China, 1957. Chairman Mao has declared a new openness in society: “Let a hundred flowers bloom; let a hundred schools of thought contend.” Many intellectuals fear it is only a trick, and Kai Ying’s husband, Sheng, a teacher, has promised not to jeopardize their safety or that of their young son, Tao. But one July morning, just before his sixth birthday, Tao watches helplessly as Sheng is dragged away for writing a letter criticizing the Communist Party and sent to a labor camp for “reeducation.”
A year later, still missing his father desperately, Tao climbs to the top of the hundred-year-old kapok tree in front of their home, wanting to see the mountain peaks in the distance. But Tao slips and tumbles thirty feet to the courtyard below, badly breaking his leg.
As Kai Ying struggles to hold her small family together in the face of this shattering reminder of her husband’s absence, other members of the household must face their own guilty secrets and strive to find peace in a world where the old sense of order is falling. Once again, Tsukiyama brings us a powerfully moving story of ordinary people facing extraordinary circumstances with grace and courage.
Read by Simon Vance, winner of the 2012 Audie Award for best male narrator and four AudioFile awards, the audio book also includes a bonus conversation with the author and her editor.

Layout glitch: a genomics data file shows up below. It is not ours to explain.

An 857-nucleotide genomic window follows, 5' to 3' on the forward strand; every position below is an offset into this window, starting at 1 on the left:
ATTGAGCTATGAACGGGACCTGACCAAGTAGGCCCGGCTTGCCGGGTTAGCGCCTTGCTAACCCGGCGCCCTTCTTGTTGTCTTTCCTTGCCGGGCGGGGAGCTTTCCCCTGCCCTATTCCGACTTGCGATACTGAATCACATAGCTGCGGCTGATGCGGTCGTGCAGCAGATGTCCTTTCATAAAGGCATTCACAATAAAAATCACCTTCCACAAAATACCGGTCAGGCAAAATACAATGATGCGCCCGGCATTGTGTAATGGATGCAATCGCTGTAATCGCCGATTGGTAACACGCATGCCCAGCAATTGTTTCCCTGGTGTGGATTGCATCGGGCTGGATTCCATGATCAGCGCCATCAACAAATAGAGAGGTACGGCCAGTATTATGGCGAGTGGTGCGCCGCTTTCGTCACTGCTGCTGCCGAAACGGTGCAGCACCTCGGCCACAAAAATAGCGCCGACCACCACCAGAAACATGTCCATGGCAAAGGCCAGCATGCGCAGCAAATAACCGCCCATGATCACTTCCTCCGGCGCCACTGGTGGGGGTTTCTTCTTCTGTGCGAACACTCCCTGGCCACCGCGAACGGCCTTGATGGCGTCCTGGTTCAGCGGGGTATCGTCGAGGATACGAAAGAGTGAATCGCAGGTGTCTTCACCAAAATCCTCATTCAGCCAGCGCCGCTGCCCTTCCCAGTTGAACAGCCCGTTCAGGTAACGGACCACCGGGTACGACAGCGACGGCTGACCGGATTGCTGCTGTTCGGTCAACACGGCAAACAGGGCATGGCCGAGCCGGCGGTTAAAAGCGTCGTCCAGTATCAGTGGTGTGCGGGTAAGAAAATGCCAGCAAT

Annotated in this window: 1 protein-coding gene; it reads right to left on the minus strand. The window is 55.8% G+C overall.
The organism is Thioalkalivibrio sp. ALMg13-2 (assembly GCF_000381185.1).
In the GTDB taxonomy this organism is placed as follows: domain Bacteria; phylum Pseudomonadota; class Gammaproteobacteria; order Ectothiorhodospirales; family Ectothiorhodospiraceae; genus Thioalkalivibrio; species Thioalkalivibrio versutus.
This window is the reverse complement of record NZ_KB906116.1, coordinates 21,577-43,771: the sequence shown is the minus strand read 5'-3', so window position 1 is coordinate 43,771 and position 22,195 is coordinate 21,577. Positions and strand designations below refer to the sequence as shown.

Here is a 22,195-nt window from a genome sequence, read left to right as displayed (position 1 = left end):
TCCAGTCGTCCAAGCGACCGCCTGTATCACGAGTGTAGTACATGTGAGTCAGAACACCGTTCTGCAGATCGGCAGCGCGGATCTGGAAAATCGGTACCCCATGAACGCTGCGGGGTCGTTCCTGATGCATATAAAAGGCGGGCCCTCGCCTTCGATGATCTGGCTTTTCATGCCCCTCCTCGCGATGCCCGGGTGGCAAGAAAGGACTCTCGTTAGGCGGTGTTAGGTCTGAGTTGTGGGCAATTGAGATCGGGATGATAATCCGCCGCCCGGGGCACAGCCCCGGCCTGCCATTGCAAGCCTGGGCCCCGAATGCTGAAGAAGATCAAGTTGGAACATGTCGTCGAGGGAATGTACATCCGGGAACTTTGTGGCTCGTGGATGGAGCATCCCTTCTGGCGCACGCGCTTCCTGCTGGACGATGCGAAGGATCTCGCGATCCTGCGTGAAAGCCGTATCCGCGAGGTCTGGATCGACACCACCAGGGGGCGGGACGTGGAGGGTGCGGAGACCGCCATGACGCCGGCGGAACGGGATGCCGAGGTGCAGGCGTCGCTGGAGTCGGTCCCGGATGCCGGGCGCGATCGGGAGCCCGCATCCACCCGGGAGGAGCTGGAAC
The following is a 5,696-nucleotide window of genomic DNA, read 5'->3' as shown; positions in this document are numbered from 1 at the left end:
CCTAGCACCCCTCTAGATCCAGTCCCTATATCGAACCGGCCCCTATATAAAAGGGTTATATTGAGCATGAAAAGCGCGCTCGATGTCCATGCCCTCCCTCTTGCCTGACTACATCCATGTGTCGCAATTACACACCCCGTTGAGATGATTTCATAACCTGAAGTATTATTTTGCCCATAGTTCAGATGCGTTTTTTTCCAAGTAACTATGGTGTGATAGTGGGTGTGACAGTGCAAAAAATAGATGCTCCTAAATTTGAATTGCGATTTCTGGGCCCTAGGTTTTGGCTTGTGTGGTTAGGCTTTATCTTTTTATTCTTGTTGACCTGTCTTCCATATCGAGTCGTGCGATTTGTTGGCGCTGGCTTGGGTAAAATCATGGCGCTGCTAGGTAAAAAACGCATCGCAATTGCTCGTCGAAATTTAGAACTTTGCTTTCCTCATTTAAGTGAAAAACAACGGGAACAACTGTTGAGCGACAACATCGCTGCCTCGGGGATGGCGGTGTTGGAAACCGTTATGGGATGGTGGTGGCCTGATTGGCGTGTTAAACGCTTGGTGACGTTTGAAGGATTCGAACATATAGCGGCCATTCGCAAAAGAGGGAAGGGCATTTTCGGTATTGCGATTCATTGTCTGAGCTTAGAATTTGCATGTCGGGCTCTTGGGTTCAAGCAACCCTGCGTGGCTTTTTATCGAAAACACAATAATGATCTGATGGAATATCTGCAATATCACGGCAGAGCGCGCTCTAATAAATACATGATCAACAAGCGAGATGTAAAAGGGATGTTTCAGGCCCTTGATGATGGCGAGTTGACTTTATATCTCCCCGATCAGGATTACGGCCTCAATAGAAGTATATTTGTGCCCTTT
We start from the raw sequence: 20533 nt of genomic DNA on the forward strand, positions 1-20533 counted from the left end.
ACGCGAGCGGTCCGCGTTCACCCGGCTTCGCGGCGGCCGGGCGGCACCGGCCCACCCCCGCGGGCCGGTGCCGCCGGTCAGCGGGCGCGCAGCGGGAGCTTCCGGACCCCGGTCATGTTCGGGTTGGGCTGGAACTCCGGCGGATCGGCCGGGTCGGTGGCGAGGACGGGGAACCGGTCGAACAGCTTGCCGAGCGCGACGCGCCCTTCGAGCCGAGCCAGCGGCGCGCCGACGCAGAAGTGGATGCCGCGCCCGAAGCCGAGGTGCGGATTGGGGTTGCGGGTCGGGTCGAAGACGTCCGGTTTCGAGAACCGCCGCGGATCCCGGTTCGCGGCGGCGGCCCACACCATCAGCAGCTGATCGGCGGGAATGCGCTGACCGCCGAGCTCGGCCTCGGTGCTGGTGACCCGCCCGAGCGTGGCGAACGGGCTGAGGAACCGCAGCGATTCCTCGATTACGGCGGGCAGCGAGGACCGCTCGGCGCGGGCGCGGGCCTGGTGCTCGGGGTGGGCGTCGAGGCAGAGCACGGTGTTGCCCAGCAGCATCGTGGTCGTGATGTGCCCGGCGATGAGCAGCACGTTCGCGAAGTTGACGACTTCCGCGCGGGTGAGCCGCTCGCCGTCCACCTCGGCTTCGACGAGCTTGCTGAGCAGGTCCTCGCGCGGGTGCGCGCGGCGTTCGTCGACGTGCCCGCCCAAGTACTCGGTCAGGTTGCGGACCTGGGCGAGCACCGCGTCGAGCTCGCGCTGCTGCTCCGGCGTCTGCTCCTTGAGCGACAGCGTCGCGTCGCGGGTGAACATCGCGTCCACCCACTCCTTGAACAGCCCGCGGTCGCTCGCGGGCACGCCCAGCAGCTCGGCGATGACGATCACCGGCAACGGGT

A Hundred Flowers is a novel rich in Chinese culture where heritage and pride are everything and how family holds
it all together in the midst of political strife and unrest. Tsukiyama plotlines are both political and emotional. I did find the political aspect a bit dry and slow so the emotional facet of the story was its saving grace and much more powerful in my opinion. Those interested in politics and Chinese culture would probably disagree but that’s the beauty of a story like this that can reach many different peoples interests.
When Kai Ying’s husband Sheng is arrested for writing a letter speaking against the Chinese government in a volatile time with Chairman Mao in the 50’s where there is no tolerance for dissension, she is left alone to care for her young son and aging Father-in-law Wei. Sheng is being held at an undisclosed location for “re-education.” Things go from bad to worse when her son Tao has a bad fall from a tree, leaving him with possibly a lifetime of issues with his badly broken leg. Their family is learning how to deal with this and the daily grind of life without Sheng to head their household.
They have an interesting family, including family by choice that they have taken in to care for. A young pregnant homeless woman is welcome into their home and Auntie Song has lived with them for years after an abusive marriage. Tsukiyama poignantly demonstrates the strong bonds of family units and how they can be the difference in life of true happiness and contentment in all circumstances.
This novel got off to a slow start for me with the historical background but I can see how it is a necessary platform for the rest of the story. I think it’s more difficult to relate to other cultures when it is so drastically different from what we are accustomed to. I believe that anyone with knowledge of Chinese culture will divulge so much more from this story. I also found it a bit distracting that the story was told by five different characters. It makes it harder to follow and even more difficult when listening to the audio version.
Tsukiyama has a depth to her writing that reminds you of the importance of family coming together in hardship. She obviously has great knowledge of that time period in Chinese history and I learned a lot about that era through her story.